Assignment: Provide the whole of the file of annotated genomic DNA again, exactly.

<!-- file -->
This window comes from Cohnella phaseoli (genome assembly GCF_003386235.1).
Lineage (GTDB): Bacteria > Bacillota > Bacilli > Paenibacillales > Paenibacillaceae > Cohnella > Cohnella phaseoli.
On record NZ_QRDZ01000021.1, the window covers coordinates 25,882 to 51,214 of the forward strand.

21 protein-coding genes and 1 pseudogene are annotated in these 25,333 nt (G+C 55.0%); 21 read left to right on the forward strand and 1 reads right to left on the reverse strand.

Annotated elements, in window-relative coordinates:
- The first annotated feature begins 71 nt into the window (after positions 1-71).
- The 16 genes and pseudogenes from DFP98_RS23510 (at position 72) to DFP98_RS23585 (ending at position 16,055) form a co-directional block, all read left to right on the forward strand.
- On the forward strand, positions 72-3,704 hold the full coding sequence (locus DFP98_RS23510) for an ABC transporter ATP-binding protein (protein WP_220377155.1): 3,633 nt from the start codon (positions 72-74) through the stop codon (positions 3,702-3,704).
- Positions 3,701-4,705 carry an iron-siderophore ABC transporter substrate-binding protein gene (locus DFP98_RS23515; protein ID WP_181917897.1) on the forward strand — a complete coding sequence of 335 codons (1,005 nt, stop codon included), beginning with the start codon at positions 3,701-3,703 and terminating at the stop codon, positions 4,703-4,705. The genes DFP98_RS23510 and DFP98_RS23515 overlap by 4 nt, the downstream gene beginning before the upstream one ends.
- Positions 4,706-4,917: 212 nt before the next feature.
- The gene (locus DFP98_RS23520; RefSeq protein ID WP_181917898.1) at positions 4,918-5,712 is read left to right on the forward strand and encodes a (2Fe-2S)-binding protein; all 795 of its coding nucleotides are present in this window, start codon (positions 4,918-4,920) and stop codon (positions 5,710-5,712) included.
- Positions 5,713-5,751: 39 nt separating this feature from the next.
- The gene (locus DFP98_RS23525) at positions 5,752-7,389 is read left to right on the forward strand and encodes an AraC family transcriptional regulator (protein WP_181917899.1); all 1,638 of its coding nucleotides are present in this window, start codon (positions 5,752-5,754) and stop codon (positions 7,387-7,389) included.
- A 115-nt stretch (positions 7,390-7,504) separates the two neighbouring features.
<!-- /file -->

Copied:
This window comes from Cohnella phaseoli (genome assembly GCF_003386235.1).
Lineage (GTDB): Bacteria > Bacillota > Bacilli > Paenibacillales > Paenibacillaceae > Cohnella > Cohnella phaseoli.
On record NZ_QRDZ01000021.1, the window covers coordinates 25,882 to 51,214 of the forward strand.

21 protein-coding genes and 1 pseudogene are annotated in these 25,333 nt (G+C 55.0%); 21 read left to right on the forward strand and 1 reads right to left on the reverse strand.

Annotated elements, in window-relative coordinates:
- The first annotated feature begins 71 nt into the window (after positions 1-71).
- The 16 genes and pseudogenes from DFP98_RS23510 (at position 72) to DFP98_RS23585 (ending at position 16,055) form a co-directional block, all read left to right on the forward strand.
- On the forward strand, positions 72-3,704 hold the full coding sequence (locus DFP98_RS23510) for an ABC transporter ATP-binding protein (protein WP_220377155.1): 3,633 nt from the start codon (positions 72-74) through the stop codon (positions 3,702-3,704).
- Positions 3,701-4,705 carry an iron-siderophore ABC transporter substrate-binding protein gene (locus DFP98_RS23515; protein ID WP_181917897.1) on the forward strand — a complete coding sequence of 335 codons (1,005 nt, stop codon included), beginning with the start codon at positions 3,701-3,703 and terminating at the stop codon, positions 4,703-4,705. The genes DFP98_RS23510 and DFP98_RS23515 overlap by 4 nt, the downstream gene beginning before the upstream one ends.
- Positions 4,706-4,917: 212 nt before the next feature.
- The gene (locus DFP98_RS23520; RefSeq protein ID WP_181917898.1) at positions 4,918-5,712 is read left to right on the forward strand and encodes a (2Fe-2S)-binding protein; all 795 of its coding nucleotides are present in this window, start codon (positions 4,918-4,920) and stop codon (positions 5,710-5,712) included.
- Positions 5,713-5,751: 39 nt separating this feature from the next.
- The gene (locus DFP98_RS23525) at positions 5,752-7,389 is read left to right on the forward strand and encodes an AraC family transcriptional regulator (protein WP_181917899.1); all 1,638 of its coding nucleotides are present in this window, start codon (positions 5,752-5,754) and stop codon (positions 7,387-7,389) included.
- A 115-nt stretch (positions 7,390-7,504) separates the two neighbouring features.